Western reporting on the wars that started after the 11 September attacks inevitably begins and ends with one event: the planes flying out of a clear blue sky into the World Trade Center, the Pentagon, and into a field in Pennsylvania.
The innocence of the U.S., symbolized recurrently in the image of the “clear blue sky” on the morning of 11 September 2001, is central to the story. Perhaps it is the fate of all empires to cast their gaze outwards to new territory to cajole or capture, safe in the knowledge that the economic and military might they enjoy translates directly into moral superiority. It’s been the case with the U.S. and its wars of the twenty-first century.
The coverage of the “War on Terror” in the West over the past two decades has been impoverished. This tradition is continued in a new documentary produced by Netflix, Turning Point: 9/11 and the War on Terror, directed by Brian Knappenberger.
The central problem with the five-part series is its failure to adequately tackle the question: For whom did the world turn? Whilst the domestic U.S stayed relatively peaceful during the two invasions that followed the attacks, its forces and those of its allies took part in wars that have, according to Brown University’s Cost of War project, killed approximately 929,000 people mainly in five conflicts and displaced more than 38 million people from their homes in Iraq and Afghanistan.
These deaths are barely acknowledged by Knappenberger. Instead, the “Turning Point” appears to be a shift in U.S. domestic and foreign policy in so much as it relates to the image Americans have of themselves and their country.
Guantanamo Bay, for example, is seen as a failure in the spirit of U.S. inalienable moral fortitude. The tragedy of the torture and decades-long imprisonment that befell detainees, many of whom were completely innocent, is important only because it sways away from the American ideal of itself. The trauma of the detainees and their families is passed over.
Nevermind that Abdul Latif Nasir, for example, who was released earlier this year after nearly twenty years in detention, had never heard of the 11 September attacks until he arrived in Guantanamo Bay. The guilt of the people who are suffering from U.S. policy is rarely questioned.
Instead, the only violence shown or described in Turning Point is relays of video and photographs of downtown New York or Washington D.C. on 11 September, a thread that continues throughout the series and often breaks up each individual episode. The deaths of the people who were murdered that day are, the film would have you believe, the only murders that resulted from the “Turning Point” in question.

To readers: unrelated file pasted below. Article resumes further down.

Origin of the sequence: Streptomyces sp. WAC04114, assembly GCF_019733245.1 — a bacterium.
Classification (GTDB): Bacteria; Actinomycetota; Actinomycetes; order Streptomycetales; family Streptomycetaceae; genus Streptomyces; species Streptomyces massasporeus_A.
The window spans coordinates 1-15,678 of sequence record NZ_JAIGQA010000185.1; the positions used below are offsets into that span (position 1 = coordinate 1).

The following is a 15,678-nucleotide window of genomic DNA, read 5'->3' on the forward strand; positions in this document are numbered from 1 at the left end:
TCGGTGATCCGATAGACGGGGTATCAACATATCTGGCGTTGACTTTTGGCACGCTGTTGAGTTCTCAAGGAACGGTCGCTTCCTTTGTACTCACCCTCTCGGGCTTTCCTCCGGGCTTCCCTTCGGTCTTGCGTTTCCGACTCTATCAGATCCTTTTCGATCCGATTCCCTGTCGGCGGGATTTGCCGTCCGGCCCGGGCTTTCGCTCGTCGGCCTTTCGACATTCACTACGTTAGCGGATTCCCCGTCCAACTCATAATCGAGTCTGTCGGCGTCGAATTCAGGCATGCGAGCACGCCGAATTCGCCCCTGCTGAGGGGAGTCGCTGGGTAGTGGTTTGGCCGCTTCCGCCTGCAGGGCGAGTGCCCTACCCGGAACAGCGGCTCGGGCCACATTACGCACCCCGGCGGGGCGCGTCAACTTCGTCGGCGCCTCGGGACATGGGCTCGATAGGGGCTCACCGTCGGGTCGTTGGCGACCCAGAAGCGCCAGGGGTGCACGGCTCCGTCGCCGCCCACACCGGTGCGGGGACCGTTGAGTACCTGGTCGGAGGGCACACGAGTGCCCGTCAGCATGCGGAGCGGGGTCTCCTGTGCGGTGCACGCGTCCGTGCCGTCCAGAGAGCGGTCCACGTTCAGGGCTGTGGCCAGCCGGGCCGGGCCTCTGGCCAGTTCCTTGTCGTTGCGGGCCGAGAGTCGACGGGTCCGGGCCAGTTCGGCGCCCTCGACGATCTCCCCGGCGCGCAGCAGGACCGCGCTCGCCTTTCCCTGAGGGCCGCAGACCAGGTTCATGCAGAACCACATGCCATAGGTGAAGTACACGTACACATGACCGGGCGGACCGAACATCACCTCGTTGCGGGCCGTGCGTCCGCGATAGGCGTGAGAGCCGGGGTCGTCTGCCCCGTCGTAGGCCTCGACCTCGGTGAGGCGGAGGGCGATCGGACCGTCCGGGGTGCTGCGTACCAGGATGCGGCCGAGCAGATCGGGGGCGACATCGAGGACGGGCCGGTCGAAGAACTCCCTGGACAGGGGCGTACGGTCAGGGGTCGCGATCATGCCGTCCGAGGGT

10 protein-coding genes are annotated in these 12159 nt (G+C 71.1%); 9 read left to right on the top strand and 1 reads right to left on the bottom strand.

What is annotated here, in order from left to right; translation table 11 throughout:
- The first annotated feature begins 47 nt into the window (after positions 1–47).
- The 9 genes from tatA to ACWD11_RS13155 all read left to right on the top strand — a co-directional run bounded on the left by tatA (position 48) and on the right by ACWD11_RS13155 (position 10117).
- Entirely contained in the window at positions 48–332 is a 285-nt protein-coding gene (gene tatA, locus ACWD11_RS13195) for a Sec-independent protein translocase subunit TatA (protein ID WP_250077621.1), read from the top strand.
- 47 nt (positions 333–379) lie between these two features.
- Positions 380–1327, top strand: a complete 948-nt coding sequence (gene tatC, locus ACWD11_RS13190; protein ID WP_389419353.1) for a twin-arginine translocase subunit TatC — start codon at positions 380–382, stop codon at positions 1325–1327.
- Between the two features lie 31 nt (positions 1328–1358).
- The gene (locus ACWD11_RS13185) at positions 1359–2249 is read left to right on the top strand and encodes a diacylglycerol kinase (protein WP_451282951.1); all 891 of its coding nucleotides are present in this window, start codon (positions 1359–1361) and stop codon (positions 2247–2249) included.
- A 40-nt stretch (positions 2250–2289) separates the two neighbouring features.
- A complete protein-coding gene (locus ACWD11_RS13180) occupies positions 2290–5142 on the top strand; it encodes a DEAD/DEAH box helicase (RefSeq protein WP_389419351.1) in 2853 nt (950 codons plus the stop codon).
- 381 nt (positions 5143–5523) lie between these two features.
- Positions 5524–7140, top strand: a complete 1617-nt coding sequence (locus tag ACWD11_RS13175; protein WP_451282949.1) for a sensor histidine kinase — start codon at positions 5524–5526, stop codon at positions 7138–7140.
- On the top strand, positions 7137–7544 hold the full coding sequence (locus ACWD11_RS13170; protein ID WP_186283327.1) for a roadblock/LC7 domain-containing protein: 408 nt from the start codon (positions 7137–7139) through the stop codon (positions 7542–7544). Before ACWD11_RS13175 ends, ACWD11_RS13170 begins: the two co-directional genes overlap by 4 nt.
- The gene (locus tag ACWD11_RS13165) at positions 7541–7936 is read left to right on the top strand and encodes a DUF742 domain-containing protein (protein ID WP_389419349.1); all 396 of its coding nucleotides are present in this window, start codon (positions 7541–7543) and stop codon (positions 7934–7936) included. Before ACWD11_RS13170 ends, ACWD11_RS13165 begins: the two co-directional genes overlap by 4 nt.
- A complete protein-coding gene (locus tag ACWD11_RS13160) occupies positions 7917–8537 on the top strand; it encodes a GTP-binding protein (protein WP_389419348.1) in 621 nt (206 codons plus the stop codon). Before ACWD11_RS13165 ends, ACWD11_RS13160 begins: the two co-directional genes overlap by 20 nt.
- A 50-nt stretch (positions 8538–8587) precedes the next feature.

Various war crimes, including those at Abu Ghraib, are understood as problematic only because of the problems they wrought on U.S. goals in the Middle East and South Asia. A video of American soldiers urinating on the bodies of Afghans, who it appears they have just killed, is depicted as important because it put Western forces in greater danger. The opportunity to discuss what happens when an ultra-nationalist military force faces a society traumatised by decades of war is passed over by the film.
The Middle East and North Africa are depicted, with a euphemism that plagues the entire series, as a “theatre”; America is King Lear, noble but ravaged by forces out of its control, whilst everyone else (literally everyone else with the exception perhaps of Europe and Canada, though these are barely mentioned either) are dispensable extras, useful only to facilitate the hero’s story.
This idea of simplified narratives is the subject of Anand Gopal’s brilliant account of the U.S. war in Afghanistan, No Good Men Among the Living: America, the Taliban, and the War through Afghan Eyes, first published in 2014.
In Gopal’s words, it’s “a book about categories that people create and then come to believe in—with a force of conviction so strong that sometimes it becomes literally a matter of life and death.”
In contrast to Turning Point, Gopal’s work complicates the U.S.’ relationship with the mujahideen before the 2001 invasion, complicates and explains the Taliban’s relationship with Osama bin Laden - “‘Osama is like a chicken bone stuck in my throat,’ [the Taliban leader Muhammad Omar] once admitted. ‘I can neither spit him out nor swallow him.’” - and depicts a traumatized Afghan society capable of profound acts of love as much as horrifying acts of violence.
It will soon be twenty years after 2,996 people were killed after four planes were hijacked on 11 September. But if the U.S. and its Western allies are to truly reckon with those events, they must look at the effects their policies have had on the people who bore the greatest violence through the loss of parents, siblings, friends, hopes, safety, certainty, and life.
“There’s before 9/11, and there’s after 9/11”, Brian Knappenberger argues. There’s also inside the U.S., and outside the U.S. We need to see more of the latter to stand any chance of understanding the last twenty years of war.
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